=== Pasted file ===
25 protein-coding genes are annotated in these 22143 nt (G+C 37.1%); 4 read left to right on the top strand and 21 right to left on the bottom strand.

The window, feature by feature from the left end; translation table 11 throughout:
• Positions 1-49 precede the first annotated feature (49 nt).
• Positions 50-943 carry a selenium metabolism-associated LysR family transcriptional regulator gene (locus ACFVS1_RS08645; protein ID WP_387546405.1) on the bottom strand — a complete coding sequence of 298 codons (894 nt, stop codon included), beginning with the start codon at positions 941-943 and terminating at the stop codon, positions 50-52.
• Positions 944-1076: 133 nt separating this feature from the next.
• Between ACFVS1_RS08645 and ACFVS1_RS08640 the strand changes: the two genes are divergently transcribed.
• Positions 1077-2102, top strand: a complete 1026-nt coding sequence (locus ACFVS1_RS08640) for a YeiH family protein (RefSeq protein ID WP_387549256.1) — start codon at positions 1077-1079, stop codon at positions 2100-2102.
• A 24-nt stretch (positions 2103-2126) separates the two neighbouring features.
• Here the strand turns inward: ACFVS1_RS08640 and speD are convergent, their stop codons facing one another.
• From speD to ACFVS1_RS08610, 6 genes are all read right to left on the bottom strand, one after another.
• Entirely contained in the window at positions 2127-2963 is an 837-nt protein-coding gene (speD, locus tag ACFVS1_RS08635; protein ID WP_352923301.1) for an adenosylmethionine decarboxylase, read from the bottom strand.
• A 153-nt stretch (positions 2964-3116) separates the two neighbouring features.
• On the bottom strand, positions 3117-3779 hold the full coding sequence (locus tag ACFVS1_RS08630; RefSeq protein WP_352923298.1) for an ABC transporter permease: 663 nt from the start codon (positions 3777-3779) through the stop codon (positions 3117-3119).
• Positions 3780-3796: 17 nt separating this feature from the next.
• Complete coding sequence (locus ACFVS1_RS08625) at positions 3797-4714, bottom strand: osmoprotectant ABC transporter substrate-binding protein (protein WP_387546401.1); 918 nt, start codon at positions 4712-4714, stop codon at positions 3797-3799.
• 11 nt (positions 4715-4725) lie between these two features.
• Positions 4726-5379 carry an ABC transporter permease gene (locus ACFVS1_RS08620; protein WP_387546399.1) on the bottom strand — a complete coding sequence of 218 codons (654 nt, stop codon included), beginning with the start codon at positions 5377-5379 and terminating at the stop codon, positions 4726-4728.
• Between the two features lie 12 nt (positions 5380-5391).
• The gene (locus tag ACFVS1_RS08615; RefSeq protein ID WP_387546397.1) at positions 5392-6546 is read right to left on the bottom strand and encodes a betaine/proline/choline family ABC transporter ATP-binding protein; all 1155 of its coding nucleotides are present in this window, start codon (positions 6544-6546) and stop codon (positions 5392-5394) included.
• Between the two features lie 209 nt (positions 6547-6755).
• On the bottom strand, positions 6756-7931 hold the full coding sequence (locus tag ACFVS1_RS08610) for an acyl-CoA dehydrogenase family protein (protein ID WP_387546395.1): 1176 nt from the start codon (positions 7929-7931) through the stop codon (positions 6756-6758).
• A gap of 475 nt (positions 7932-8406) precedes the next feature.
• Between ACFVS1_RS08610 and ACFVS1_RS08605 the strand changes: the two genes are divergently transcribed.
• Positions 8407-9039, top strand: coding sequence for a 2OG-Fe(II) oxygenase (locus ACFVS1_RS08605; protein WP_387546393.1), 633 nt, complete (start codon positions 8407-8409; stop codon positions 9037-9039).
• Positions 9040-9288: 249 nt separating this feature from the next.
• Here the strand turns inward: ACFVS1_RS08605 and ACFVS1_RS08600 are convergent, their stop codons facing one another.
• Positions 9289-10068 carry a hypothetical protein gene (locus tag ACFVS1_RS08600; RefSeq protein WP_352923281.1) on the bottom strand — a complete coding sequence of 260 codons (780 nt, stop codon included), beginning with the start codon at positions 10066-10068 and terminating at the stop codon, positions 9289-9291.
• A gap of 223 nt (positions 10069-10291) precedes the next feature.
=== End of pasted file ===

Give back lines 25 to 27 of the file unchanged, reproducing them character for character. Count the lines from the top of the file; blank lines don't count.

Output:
• Positions 9040-9288: 249 nt separating this feature from the next.
• Here the strand turns inward: ACFVS1_RS08605 and ACFVS1_RS08600 are convergent, their stop codons facing one another.
• Positions 9289-10068 carry a hypothetical protein gene (locus tag ACFVS1_RS08600; RefSeq protein WP_352923281.1) on the bottom strand — a complete coding sequence of 260 codons (780 nt, stop codon included), beginning with the start codon at positions 10066-10068 and terminating at the stop codon, positions 9289-9291.